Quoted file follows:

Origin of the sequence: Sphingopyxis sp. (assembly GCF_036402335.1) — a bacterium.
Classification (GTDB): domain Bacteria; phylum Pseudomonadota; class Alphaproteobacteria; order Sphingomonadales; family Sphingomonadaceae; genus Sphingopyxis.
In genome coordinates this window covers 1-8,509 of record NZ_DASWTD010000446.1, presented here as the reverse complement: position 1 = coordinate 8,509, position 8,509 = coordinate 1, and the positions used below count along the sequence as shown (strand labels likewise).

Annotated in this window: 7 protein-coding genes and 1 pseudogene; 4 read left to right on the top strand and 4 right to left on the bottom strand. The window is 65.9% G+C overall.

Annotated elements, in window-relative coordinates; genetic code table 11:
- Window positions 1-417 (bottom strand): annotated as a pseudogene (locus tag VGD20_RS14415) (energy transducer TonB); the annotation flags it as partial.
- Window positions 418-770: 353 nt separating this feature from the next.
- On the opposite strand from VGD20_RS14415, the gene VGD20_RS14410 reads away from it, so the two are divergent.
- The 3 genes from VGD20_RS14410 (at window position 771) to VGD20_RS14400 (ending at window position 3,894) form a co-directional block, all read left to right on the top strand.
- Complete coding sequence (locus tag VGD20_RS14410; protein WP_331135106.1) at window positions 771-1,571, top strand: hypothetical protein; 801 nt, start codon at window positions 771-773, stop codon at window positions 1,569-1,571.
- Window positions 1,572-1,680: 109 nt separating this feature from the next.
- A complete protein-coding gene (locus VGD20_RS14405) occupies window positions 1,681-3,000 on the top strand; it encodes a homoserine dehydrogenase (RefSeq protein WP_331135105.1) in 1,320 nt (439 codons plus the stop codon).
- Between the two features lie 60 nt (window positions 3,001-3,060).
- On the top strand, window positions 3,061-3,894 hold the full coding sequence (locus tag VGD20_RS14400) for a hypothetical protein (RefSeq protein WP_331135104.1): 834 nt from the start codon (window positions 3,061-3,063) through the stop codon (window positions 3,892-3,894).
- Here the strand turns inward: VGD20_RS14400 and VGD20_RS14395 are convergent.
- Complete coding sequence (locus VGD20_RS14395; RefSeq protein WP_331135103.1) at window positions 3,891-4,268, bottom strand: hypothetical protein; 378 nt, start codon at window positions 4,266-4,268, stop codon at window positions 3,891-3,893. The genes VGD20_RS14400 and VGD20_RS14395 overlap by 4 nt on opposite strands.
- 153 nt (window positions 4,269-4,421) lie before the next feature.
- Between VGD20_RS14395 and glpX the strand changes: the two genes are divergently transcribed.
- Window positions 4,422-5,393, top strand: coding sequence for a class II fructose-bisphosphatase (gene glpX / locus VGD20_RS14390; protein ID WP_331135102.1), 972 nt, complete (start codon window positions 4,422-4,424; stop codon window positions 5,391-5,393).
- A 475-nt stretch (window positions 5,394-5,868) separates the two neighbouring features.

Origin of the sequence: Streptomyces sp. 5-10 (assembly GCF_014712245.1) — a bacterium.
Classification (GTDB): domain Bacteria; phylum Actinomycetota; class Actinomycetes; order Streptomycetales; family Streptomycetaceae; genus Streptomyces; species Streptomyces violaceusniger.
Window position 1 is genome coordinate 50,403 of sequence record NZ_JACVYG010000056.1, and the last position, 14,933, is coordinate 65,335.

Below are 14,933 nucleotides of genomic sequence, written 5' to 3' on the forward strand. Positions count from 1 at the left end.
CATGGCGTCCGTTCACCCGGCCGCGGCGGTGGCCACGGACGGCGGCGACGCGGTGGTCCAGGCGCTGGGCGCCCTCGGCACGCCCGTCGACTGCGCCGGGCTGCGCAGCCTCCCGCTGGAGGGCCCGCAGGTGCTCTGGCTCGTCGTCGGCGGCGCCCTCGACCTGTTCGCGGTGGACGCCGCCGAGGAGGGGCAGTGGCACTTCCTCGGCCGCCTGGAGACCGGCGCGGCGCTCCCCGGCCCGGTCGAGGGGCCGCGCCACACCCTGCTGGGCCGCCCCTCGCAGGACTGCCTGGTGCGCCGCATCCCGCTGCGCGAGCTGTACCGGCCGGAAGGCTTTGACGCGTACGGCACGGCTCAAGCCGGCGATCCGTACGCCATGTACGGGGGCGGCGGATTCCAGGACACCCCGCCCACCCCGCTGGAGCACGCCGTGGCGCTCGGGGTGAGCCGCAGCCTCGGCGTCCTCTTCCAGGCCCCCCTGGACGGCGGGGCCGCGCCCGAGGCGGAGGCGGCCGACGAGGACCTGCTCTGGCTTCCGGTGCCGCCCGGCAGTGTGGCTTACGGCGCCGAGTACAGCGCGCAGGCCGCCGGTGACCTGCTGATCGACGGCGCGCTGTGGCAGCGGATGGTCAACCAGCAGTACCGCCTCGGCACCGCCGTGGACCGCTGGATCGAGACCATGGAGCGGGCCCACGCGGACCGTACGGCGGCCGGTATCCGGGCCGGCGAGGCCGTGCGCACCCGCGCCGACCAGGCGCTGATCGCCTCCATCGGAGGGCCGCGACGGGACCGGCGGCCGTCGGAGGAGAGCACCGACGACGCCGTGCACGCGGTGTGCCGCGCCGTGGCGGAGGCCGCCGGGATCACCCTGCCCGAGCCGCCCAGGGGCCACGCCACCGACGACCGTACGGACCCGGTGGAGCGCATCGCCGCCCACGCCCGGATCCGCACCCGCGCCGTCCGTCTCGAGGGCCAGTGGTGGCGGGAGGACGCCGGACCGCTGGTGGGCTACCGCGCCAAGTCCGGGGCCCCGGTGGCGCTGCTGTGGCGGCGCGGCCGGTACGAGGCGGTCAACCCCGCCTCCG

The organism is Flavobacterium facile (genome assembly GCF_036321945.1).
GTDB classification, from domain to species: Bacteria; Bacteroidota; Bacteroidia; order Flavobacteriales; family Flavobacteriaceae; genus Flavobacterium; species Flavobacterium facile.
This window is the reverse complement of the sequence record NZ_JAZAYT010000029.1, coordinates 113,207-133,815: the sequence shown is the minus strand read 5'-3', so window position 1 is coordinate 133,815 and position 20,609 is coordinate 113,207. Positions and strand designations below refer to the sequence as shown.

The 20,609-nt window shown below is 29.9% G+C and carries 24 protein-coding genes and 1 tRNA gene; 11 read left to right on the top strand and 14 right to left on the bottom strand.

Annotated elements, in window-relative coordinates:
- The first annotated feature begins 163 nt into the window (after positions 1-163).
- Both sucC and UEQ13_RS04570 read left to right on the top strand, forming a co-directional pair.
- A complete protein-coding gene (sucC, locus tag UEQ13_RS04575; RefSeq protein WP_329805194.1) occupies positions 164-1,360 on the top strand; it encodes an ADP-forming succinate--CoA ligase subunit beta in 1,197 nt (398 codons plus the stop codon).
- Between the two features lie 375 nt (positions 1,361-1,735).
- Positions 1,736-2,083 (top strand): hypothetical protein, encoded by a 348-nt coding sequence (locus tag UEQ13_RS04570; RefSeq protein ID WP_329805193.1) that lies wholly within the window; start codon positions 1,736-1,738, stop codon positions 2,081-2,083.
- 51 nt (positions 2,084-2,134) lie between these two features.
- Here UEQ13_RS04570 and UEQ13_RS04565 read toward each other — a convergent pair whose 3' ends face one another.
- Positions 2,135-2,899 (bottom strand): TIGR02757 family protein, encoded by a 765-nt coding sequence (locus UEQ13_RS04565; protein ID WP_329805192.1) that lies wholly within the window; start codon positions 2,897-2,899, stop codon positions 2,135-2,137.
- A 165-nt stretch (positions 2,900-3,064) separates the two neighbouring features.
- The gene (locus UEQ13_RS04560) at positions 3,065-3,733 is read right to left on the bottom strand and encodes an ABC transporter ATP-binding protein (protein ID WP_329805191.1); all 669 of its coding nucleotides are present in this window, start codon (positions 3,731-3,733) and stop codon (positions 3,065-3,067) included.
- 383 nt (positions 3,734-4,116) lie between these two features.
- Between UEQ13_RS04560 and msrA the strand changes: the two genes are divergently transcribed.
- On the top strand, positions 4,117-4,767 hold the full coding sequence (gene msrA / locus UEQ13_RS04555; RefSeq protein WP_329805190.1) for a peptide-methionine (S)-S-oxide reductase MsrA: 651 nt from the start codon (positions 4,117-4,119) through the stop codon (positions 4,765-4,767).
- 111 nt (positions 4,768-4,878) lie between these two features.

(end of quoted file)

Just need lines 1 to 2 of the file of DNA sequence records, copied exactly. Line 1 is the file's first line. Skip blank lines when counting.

Origin of the sequence: Sphingopyxis sp. (assembly GCF_036402335.1) — a bacterium.
Classification (GTDB): domain Bacteria; phylum Pseudomonadota; class Alphaproteobacteria; order Sphingomonadales; family Sphingomonadaceae; genus Sphingopyxis.